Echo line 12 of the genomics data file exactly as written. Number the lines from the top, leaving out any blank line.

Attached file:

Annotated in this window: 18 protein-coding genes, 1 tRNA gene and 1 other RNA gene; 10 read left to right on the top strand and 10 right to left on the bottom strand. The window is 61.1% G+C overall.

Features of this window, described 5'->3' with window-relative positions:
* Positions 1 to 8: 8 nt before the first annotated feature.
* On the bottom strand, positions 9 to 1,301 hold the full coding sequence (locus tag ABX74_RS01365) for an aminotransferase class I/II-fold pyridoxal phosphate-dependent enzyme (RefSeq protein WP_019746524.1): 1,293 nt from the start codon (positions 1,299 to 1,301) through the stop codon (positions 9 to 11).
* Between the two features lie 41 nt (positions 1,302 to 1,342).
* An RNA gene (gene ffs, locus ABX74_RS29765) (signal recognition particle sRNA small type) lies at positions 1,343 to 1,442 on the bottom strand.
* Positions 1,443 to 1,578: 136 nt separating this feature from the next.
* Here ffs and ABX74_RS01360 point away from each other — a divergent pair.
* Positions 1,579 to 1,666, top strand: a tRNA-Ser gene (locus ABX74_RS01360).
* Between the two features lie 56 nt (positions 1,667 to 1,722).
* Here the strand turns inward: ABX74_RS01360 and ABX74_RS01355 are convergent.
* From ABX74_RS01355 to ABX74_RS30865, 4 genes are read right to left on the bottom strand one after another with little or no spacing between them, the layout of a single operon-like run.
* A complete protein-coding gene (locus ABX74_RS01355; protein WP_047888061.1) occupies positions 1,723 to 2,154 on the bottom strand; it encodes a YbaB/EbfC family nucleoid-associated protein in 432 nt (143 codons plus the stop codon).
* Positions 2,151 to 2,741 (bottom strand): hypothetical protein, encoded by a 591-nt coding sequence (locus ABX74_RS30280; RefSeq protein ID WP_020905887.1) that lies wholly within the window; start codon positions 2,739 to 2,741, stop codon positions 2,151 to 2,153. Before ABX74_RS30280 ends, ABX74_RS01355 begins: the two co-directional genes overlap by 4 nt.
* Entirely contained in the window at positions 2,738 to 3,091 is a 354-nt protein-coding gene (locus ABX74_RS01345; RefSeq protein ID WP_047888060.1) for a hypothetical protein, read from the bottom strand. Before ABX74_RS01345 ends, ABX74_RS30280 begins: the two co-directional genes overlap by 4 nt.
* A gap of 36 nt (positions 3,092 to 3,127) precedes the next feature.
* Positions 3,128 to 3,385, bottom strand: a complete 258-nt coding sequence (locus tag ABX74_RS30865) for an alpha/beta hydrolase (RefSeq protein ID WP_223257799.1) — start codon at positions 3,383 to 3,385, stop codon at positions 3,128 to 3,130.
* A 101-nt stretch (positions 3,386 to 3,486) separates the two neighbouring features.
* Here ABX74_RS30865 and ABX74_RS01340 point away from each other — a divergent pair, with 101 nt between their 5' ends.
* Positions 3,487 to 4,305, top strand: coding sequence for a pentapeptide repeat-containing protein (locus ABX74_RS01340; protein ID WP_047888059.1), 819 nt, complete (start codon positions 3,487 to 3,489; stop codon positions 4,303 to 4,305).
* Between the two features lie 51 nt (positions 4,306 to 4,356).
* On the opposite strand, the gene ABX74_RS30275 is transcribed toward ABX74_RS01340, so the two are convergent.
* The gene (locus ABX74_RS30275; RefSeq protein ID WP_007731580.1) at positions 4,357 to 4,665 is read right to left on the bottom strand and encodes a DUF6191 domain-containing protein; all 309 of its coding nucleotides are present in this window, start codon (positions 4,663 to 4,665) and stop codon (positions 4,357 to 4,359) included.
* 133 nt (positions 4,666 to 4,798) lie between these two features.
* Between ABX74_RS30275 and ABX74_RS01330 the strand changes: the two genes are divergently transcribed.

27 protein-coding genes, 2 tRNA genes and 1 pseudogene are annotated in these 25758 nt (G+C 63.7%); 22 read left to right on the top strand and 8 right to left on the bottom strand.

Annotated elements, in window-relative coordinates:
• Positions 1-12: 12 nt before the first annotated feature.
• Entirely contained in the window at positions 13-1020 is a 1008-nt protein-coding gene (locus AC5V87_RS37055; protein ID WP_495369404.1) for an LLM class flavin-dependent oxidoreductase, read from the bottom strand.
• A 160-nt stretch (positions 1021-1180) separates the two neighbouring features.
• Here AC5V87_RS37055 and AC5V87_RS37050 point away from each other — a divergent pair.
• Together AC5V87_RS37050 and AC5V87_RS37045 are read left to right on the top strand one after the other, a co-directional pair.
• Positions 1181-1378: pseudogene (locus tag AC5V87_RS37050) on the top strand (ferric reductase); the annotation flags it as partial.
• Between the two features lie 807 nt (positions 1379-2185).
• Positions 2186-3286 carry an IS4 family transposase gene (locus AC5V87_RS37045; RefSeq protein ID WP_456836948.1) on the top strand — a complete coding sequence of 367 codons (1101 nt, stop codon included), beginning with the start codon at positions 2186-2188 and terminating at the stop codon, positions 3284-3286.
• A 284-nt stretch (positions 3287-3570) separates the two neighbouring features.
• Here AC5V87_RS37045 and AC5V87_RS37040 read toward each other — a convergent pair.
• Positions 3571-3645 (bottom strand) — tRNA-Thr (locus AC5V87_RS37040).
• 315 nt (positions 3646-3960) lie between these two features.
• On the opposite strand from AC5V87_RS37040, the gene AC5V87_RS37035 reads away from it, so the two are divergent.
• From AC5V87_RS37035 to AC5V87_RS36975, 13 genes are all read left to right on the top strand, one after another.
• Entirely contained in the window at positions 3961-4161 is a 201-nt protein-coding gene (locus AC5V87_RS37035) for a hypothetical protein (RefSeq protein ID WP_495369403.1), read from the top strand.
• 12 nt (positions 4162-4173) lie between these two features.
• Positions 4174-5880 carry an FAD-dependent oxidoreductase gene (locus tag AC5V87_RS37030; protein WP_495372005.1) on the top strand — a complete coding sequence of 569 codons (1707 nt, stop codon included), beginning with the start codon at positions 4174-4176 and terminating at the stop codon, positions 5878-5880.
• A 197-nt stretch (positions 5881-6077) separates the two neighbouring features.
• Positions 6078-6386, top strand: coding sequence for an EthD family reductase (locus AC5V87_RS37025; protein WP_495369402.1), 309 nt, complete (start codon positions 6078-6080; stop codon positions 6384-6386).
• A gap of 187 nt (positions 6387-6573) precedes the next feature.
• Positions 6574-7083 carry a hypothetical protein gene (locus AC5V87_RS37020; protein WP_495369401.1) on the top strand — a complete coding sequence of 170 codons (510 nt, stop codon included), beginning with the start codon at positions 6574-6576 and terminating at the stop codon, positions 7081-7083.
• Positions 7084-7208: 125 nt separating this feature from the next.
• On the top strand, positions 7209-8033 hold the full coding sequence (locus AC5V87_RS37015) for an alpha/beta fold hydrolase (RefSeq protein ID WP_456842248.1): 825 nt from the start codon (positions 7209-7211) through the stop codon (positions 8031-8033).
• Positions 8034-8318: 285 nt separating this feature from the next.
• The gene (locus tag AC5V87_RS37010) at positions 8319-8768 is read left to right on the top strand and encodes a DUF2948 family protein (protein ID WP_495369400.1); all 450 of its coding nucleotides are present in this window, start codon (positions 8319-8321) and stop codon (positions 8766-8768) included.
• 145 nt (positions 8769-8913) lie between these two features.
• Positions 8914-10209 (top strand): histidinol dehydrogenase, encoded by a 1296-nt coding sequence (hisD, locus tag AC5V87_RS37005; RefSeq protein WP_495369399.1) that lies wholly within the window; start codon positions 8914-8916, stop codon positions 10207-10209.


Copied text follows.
* From ABX74_RS01355 to ABX74_RS30865, 4 genes are read right to left on the bottom strand one after another with little or no spacing between them, the layout of a single operon-like run.